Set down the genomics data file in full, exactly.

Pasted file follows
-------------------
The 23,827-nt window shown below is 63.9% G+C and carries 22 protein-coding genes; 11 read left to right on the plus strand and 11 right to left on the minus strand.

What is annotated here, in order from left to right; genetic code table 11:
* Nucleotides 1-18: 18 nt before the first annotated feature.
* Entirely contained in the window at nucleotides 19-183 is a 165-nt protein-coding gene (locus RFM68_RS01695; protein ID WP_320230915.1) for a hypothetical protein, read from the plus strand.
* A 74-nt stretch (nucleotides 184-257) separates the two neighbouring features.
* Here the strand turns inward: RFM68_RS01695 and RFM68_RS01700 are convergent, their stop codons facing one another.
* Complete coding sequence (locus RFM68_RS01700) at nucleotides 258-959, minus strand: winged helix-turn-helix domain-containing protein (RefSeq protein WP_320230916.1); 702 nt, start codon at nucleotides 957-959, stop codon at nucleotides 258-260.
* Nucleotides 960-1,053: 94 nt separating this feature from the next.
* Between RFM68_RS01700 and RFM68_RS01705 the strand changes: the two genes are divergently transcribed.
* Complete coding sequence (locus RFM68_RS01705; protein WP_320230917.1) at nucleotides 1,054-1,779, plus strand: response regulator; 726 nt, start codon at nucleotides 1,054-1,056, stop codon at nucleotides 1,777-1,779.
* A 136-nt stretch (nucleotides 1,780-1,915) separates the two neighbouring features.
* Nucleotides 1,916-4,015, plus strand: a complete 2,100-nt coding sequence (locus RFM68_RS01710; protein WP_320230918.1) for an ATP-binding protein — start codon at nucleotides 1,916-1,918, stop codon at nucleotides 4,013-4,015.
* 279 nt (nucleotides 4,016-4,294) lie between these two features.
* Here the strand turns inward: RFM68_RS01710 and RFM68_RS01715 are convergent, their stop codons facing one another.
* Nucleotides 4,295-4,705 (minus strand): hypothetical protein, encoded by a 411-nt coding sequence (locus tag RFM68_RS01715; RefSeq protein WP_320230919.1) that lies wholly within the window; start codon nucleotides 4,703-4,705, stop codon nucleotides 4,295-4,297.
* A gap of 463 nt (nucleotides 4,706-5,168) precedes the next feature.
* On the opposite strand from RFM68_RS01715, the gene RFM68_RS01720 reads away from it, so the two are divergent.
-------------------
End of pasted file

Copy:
The 23,827-nt window shown below is 63.9% G+C and carries 22 protein-coding genes; 11 read left to right on the plus strand and 11 right to left on the minus strand.

What is annotated here, in order from left to right; genetic code table 11:
* Nucleotides 1-18: 18 nt before the first annotated feature.
* Entirely contained in the window at nucleotides 19-183 is a 165-nt protein-coding gene (locus RFM68_RS01695; protein ID WP_320230915.1) for a hypothetical protein, read from the plus strand.
* A 74-nt stretch (nucleotides 184-257) separates the two neighbouring features.
* Here the strand turns inward: RFM68_RS01695 and RFM68_RS01700 are convergent, their stop codons facing one another.
* Complete coding sequence (locus RFM68_RS01700) at nucleotides 258-959, minus strand: winged helix-turn-helix domain-containing protein (RefSeq protein WP_320230916.1); 702 nt, start codon at nucleotides 957-959, stop codon at nucleotides 258-260.
* Nucleotides 960-1,053: 94 nt separating this feature from the next.
* Between RFM68_RS01700 and RFM68_RS01705 the strand changes: the two genes are divergently transcribed.
* Complete coding sequence (locus RFM68_RS01705; protein WP_320230917.1) at nucleotides 1,054-1,779, plus strand: response regulator; 726 nt, start codon at nucleotides 1,054-1,056, stop codon at nucleotides 1,777-1,779.
* A 136-nt stretch (nucleotides 1,780-1,915) separates the two neighbouring features.
* Nucleotides 1,916-4,015, plus strand: a complete 2,100-nt coding sequence (locus RFM68_RS01710; protein WP_320230918.1) for an ATP-binding protein — start codon at nucleotides 1,916-1,918, stop codon at nucleotides 4,013-4,015.
* 279 nt (nucleotides 4,016-4,294) lie between these two features.
* Here the strand turns inward: RFM68_RS01710 and RFM68_RS01715 are convergent, their stop codons facing one another.
* Nucleotides 4,295-4,705 (minus strand): hypothetical protein, encoded by a 411-nt coding sequence (locus tag RFM68_RS01715; RefSeq protein WP_320230919.1) that lies wholly within the window; start codon nucleotides 4,703-4,705, stop codon nucleotides 4,295-4,297.
* A gap of 463 nt (nucleotides 4,706-5,168) precedes the next feature.
* On the opposite strand from RFM68_RS01715, the gene RFM68_RS01720 reads away from it, so the two are divergent.